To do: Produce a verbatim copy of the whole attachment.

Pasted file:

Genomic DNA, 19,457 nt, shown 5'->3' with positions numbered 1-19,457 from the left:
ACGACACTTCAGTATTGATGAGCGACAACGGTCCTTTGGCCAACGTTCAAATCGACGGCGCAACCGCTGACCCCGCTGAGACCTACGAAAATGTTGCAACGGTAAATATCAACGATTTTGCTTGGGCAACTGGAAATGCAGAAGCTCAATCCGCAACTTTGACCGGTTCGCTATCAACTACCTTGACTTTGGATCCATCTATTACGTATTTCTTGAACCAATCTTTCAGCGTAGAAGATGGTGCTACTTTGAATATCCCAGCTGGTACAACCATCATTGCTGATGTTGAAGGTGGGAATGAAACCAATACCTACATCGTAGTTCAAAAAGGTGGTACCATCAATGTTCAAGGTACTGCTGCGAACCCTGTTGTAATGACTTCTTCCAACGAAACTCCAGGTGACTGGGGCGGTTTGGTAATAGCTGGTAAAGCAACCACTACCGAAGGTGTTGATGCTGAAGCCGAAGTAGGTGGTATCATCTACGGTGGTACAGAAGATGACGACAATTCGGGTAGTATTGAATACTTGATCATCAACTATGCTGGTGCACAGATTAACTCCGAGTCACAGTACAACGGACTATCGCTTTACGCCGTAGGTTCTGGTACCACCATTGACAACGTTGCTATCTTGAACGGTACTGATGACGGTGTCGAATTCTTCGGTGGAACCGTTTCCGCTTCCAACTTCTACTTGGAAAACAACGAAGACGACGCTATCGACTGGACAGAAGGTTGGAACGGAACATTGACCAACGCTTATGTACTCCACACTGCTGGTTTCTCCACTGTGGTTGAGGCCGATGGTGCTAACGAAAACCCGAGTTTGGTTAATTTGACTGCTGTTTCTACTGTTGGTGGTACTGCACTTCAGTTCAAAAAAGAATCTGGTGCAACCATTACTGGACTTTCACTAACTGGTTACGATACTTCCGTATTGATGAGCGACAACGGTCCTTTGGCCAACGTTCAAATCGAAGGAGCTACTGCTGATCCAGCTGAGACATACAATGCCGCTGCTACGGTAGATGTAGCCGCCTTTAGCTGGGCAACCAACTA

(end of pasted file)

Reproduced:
Genomic DNA, 19,457 nt, shown 5'->3' with positions numbered 1-19,457 from the left:
ACGACACTTCAGTATTGATGAGCGACAACGGTCCTTTGGCCAACGTTCAAATCGACGGCGCAACCGCTGACCCCGCTGAGACCTACGAAAATGTTGCAACGGTAAATATCAACGATTTTGCTTGGGCAACTGGAAATGCAGAAGCTCAATCCGCAACTTTGACCGGTTCGCTATCAACTACCTTGACTTTGGATCCATCTATTACGTATTTCTTGAACCAATCTTTCAGCGTAGAAGATGGTGCTACTTTGAATATCCCAGCTGGTACAACCATCATTGCTGATGTTGAAGGTGGGAATGAAACCAATACCTACATCGTAGTTCAAAAAGGTGGTACCATCAATGTTCAAGGTACTGCTGCGAACCCTGTTGTAATGACTTCTTCCAACGAAACTCCAGGTGACTGGGGCGGTTTGGTAATAGCTGGTAAAGCAACCACTACCGAAGGTGTTGATGCTGAAGCCGAAGTAGGTGGTATCATCTACGGTGGTACAGAAGATGACGACAATTCGGGTAGTATTGAATACTTGATCATCAACTATGCTGGTGCACAGATTAACTCCGAGTCACAGTACAACGGACTATCGCTTTACGCCGTAGGTTCTGGTACCACCATTGACAACGTTGCTATCTTGAACGGTACTGATGACGGTGTCGAATTCTTCGGTGGAACCGTTTCCGCTTCCAACTTCTACTTGGAAAACAACGAAGACGACGCTATCGACTGGACAGAAGGTTGGAACGGAACATTGACCAACGCTTATGTACTCCACACTGCTGGTTTCTCCACTGTGGTTGAGGCCGATGGTGCTAACGAAAACCCGAGTTTGGTTAATTTGACTGCTGTTTCTACTGTTGGTGGTACTGCACTTCAGTTCAAAAAAGAATCTGGTGCAACCATTACTGGACTTTCACTAACTGGTTACGATACTTCCGTATTGATGAGCGACAACGGTCCTTTGGCCAACGTTCAAATCGAAGGAGCTACTGCTGATCCAGCTGAGACATACAATGCCGCTGCTACGGTAGATGTAGCCGCCTTTAGCTGGGCAACCAACTA